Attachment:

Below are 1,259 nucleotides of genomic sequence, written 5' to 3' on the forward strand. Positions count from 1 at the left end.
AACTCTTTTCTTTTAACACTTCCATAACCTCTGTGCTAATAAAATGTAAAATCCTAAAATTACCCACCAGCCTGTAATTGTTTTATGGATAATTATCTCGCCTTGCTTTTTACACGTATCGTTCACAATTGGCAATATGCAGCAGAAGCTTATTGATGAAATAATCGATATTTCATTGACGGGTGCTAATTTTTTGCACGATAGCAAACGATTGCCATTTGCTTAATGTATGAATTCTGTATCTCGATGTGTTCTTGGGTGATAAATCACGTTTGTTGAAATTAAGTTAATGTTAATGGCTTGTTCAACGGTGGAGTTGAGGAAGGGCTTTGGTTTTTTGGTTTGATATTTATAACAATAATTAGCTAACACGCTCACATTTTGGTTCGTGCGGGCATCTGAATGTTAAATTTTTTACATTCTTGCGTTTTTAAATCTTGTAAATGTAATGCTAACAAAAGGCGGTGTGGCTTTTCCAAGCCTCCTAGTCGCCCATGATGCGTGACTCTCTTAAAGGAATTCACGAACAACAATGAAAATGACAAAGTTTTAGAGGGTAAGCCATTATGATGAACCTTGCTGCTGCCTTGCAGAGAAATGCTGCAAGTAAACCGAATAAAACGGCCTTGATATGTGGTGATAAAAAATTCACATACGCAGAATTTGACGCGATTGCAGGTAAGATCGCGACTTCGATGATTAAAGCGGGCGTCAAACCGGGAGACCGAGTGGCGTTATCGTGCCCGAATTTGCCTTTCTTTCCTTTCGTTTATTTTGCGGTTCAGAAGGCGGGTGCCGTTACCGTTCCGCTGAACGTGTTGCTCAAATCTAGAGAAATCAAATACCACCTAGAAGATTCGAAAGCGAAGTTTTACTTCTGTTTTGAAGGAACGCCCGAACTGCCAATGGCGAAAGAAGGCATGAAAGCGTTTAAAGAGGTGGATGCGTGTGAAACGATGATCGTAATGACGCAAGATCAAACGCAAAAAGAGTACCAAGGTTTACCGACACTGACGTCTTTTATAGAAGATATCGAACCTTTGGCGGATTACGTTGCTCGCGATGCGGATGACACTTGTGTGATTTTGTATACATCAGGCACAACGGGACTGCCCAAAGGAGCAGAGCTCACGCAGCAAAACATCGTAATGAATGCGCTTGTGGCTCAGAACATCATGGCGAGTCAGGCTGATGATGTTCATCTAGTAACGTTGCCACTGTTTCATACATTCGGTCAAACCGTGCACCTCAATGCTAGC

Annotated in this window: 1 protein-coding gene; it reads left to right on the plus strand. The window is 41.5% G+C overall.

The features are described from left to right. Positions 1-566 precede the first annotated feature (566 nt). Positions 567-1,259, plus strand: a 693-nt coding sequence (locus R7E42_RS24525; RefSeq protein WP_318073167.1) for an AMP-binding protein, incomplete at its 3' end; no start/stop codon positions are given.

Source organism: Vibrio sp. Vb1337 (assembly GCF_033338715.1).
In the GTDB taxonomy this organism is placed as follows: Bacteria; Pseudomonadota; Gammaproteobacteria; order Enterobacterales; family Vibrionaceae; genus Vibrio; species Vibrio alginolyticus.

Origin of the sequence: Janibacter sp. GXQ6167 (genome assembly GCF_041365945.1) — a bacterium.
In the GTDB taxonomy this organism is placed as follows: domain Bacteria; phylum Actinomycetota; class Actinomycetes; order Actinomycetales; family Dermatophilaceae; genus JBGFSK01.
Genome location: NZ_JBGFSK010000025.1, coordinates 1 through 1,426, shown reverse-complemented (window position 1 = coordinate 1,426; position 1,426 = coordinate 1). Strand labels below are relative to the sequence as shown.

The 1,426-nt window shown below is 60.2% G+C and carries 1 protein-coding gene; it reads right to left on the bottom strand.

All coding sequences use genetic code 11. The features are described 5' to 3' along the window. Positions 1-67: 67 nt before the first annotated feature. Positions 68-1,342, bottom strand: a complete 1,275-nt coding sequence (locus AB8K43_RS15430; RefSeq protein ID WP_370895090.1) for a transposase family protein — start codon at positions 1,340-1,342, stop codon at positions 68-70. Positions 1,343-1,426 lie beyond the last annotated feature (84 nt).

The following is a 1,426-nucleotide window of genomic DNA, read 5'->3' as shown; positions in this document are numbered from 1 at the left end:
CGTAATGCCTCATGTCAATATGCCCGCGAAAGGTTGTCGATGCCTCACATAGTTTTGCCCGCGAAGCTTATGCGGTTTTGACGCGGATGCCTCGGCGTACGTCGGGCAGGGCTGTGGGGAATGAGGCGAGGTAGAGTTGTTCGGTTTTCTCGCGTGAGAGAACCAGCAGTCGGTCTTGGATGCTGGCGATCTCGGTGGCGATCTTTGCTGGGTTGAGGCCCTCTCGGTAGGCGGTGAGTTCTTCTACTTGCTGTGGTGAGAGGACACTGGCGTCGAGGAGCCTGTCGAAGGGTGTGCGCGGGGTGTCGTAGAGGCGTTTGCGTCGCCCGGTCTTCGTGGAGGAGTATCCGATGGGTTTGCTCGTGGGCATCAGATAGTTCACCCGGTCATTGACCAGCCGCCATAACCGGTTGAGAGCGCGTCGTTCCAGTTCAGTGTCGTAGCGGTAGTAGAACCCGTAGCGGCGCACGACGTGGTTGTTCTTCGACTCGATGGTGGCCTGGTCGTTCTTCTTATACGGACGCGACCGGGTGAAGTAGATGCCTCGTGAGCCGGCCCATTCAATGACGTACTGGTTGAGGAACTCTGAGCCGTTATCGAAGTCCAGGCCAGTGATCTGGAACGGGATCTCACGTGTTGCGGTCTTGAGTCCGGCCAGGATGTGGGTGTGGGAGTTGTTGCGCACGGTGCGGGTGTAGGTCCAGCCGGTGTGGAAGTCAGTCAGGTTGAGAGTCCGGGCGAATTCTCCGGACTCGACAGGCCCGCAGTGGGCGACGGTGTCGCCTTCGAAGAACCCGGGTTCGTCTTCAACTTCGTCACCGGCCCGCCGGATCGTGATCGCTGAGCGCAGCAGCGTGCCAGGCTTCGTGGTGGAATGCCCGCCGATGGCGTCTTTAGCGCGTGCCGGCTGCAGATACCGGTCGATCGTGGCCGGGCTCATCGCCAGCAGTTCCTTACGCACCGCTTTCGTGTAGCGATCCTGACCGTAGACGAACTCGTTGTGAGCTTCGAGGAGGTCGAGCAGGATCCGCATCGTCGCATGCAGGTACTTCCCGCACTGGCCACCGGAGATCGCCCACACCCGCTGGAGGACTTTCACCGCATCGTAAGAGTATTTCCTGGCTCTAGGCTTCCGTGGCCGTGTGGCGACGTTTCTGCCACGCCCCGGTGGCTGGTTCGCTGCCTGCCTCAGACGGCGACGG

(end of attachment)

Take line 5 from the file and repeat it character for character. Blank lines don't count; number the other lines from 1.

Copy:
Source organism: Vibrio sp. Vb1337 (assembly GCF_033338715.1).